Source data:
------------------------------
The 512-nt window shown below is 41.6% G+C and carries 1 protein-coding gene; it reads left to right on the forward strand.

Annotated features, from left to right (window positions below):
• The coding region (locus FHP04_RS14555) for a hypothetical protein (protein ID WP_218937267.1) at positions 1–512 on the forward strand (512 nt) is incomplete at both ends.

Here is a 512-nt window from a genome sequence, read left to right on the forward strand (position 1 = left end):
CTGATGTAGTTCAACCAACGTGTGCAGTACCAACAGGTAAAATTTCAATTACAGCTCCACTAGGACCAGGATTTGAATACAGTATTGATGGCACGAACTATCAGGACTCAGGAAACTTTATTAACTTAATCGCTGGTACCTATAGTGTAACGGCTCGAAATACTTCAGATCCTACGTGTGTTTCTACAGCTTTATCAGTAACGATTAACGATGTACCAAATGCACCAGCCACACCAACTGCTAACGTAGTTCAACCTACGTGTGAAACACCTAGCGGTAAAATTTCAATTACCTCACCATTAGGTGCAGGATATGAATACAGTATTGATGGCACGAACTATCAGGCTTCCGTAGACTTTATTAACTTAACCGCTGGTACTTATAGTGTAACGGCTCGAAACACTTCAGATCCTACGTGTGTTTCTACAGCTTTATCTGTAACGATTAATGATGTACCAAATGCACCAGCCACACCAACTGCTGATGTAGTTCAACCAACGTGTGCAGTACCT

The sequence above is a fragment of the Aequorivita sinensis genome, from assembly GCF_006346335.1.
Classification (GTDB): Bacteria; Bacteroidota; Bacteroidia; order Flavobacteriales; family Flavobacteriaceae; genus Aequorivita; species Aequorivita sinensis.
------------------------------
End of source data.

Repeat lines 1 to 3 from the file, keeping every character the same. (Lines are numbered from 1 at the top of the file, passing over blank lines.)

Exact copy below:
The 512-nt window shown below is 41.6% G+C and carries 1 protein-coding gene; it reads left to right on the forward strand.

Annotated features, from left to right (window positions below):
• The coding region (locus FHP04_RS14555) for a hypothetical protein (protein ID WP_218937267.1) at positions 1–512 on the forward strand (512 nt) is incomplete at both ends.